I also love love love the running gags about Silicon Valley peculiar modes of transit — the bike meetings, the unendurable traffic, the corporate buses, the teeny bespoke cars. Everything, really. I wonder if the transit humor (like some of the other in-jokes) is funny to people who haven’t spent much time in the region though.

Alyssa: First, the logistics: “Silicon Valley” had filmed five episodes of its total eight with Christopher Evan Welch, so Peter Gregory will be with us for a while yet, urging college students to throw over the tuition payments their parents have already made and light out for the Gold Rush. Which he, of course, is making a bundle from by buying small parts of companies like poor Richard’s.

I agree with you that “Silicon Valley” is a lot tougher on its brogrammers and wannabe-Vikings than it is on those of us sitting here at home buying Nip Alert. And I was curious how you responded to the way the show tackles a central question: Whether or not the characters’ claims to be changing the world are as ridiculous as they seem. Gavin Belson’s (Matt Ross) assistant Jared (the very funny and very deadpan Zach Woods) tells Richard just how committed to “social justice” Gavin is, and to be fair, the CEO of Hooli does seem personally committed to subsidizing the guru industry.

But when he figures out the potential of Richard’s app, what does he do with it? He immediately starts thinking about how to make it “business-facing.” He wants to make a better navigational system, not, say, make it easier to collect public health data in Africa. All of the characters seem focused on producing what will feel like comparatively big changes in the lives of people who are already relatively privileged, be it the college kid who can afford (in terms of both money and expertise) drop out of college to try to start a business, or the consumer who will benefit from a self-driving car. But in the actual scheme of “social justice,” these are tiny improvements. So can Silicon Valley change the world? Or does it just not want to really shake things up that much?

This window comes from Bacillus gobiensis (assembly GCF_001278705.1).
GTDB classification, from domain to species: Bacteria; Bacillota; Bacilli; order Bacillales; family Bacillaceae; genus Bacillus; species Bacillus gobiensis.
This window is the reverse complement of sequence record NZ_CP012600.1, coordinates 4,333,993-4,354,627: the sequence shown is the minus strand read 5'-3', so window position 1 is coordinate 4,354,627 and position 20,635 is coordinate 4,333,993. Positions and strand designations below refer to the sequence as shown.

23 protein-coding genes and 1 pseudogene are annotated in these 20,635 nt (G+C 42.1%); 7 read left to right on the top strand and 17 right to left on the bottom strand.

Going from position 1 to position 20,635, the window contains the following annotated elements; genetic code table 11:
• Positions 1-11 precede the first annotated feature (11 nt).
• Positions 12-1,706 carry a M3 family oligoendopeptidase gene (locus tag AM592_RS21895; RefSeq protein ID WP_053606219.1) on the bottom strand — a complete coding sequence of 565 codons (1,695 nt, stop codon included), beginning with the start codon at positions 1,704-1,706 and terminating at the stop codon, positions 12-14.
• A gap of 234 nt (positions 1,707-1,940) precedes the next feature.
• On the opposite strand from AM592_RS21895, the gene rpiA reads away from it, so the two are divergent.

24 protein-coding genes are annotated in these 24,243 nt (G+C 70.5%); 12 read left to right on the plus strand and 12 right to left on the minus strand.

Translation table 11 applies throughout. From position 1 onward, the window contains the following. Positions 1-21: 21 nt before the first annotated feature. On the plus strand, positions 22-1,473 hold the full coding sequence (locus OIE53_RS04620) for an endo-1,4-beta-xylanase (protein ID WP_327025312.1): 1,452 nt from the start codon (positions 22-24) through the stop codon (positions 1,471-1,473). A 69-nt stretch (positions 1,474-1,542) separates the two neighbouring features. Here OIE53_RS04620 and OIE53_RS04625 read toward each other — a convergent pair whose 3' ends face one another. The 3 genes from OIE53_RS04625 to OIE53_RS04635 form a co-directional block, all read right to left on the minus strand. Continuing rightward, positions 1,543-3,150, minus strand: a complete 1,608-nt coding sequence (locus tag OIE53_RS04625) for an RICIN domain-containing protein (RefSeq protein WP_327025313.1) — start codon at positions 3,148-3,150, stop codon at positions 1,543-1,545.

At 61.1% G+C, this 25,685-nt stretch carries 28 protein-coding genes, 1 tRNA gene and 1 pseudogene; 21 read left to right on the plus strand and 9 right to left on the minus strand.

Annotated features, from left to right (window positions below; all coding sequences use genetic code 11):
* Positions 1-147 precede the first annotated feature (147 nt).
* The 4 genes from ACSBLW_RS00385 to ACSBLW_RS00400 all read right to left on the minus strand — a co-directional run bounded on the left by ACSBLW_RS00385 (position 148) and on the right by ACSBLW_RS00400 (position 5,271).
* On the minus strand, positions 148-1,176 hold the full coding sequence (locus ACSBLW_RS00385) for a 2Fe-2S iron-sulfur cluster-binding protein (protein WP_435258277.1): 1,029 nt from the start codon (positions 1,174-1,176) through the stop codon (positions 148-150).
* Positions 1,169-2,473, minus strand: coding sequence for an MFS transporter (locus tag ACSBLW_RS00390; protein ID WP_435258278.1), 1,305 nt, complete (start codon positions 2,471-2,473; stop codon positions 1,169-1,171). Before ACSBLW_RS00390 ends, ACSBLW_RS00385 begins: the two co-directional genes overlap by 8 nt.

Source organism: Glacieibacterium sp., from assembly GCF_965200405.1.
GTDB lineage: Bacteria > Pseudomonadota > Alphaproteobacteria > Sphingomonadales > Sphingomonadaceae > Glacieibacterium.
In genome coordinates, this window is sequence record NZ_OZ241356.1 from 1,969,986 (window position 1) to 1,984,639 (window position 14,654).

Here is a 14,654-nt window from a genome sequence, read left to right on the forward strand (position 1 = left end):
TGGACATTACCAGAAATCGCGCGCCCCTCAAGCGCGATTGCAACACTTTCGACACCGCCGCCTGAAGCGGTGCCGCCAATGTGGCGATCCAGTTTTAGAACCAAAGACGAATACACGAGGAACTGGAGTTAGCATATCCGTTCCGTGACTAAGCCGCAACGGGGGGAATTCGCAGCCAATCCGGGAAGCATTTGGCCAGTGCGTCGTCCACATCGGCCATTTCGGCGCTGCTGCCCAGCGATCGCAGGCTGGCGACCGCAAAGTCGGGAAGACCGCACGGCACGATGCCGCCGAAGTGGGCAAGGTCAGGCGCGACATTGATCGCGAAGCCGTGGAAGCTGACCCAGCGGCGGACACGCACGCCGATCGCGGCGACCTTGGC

Catherine: I think there’s a big difference between “changing the world” and “social justice.” Richard’s fictional file compression algorithm might indeed be capable of dramatically transforming the ways businesses operate and consumers spend their money. Those changes in turn could lead to major gains in economic growth, probably mostly enjoyed by rich countries like the United States, but likely with some spillover into developing countries too. So yes, I think it’s reasonable to say that the imaginary Pied Piper company could “change the world” — just as plenty of real-life tech companies like Google, Facebook, Twitter, Apple and others already have by these sorts of metrics, as have lots of innovative companies in other industries.

But that’s not the same thing as saying Silicon Valley companies are focused on improving the lives of the poor, or helping liberate the oppressed, or eradicating disease or whatever. And indeed the tech industry, like the finance industry, has been criticized for luring the country’s best and brightest away from such worthy goals with big VC infusions offered in exchange for creating the next generation of sexting apps (which again, could change lots of people’s lives, but you’d be hard-pressed to argue that social welfare has improved as a result). At least in the finance industry people are usually transparent about the fact that they’re in it for the money, the infamous Lloyd Blankfein “God’s work” comment excepted. In Silicon Valley there seems to be a greater propensity to conflate “making a product that people really like and thereby makes us a lot of money” with “improving humankind.”

Sometimes those two purposes are aligned. But sometimes they’re in direct conflict, as when companies must choose whether to aid and abet governments that want to censor online search results or track down political dissidents; teenagers who want to bully and blackmail each other; or criminals who want to create black markets for drugs or even people. It’s easy to claim you’re making the world a better place when avoiding “evil” doesn’t threaten your bottom line. The show “Silicon Valley” devotes a lot of time to lampooning self-righteous claims about “making the world a better place” for their emptiness; I’d love to see a plotline where the characters face a direct choice between making money and doing what’s right for “humankind.”

Alyssa Rosenberg blogs about pop culture for The Washington Post's Opinions section.